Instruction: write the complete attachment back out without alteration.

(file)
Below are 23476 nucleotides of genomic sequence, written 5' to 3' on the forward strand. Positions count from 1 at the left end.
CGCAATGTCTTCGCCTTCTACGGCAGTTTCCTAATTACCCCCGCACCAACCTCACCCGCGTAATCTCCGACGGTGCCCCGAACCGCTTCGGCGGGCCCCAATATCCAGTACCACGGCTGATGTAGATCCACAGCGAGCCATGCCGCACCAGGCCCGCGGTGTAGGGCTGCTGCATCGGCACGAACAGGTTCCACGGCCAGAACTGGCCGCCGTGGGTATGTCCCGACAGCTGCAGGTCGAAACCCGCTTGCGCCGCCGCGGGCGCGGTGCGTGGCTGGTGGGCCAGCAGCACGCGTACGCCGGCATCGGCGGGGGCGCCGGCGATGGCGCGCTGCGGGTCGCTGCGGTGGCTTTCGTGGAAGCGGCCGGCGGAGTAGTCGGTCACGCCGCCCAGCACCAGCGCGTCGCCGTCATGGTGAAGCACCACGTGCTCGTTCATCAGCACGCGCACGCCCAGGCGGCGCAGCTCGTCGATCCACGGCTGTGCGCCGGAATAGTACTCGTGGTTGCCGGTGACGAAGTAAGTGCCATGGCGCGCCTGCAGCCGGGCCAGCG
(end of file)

Below are 23476 nucleotides of genomic sequence, written 5' to 3' on the forward strand. Positions count from 1 at the left end.
CGCAATGTCTTCGCCTTCTACGGCAGTTTCCTAATTACCCCCGCACCAACCTCACCCGCGTAATCTCCGACGGTGCCCCGAACCGCTTCGGCGGGCCCCAATATCCAGTACCACGGCTGATGTAGATCCACAGCGAGCCATGCCGCACCAGGCCCGCGGTGTAGGGCTGCTGCATCGGCACGAACAGGTTCCACGGCCAGAACTGGCCGCCGTGGGTATGTCCCGACAGCTGCAGGTCGAAACCCGCTTGCGCCGCCGCGGGCGCGGTGCGTGGCTGGTGGGCCAGCAGCACGCGTACGCCGGCATCGGCGGGGGCGCCGGCGATGGCGCGCTGCGGGTCGCTGCGGTGGCTTTCGTGGAAGCGGCCGGCGGAGTAGTCGGTCACGCCGCCCAGCACCAGCGCGTCGCCGTCATGGTGAAGCACCACGTGCTCGTTCATCAGCACGCGCACGCCCAGGCGGCGCAGCTCGTCGATCCACGGCTGTGCGCCGGAATAGTACTCGTGGTTGCCGGTGACGAAGTAAGTGCCATGGCGCGCCTGCAGCCGGGCCAGCG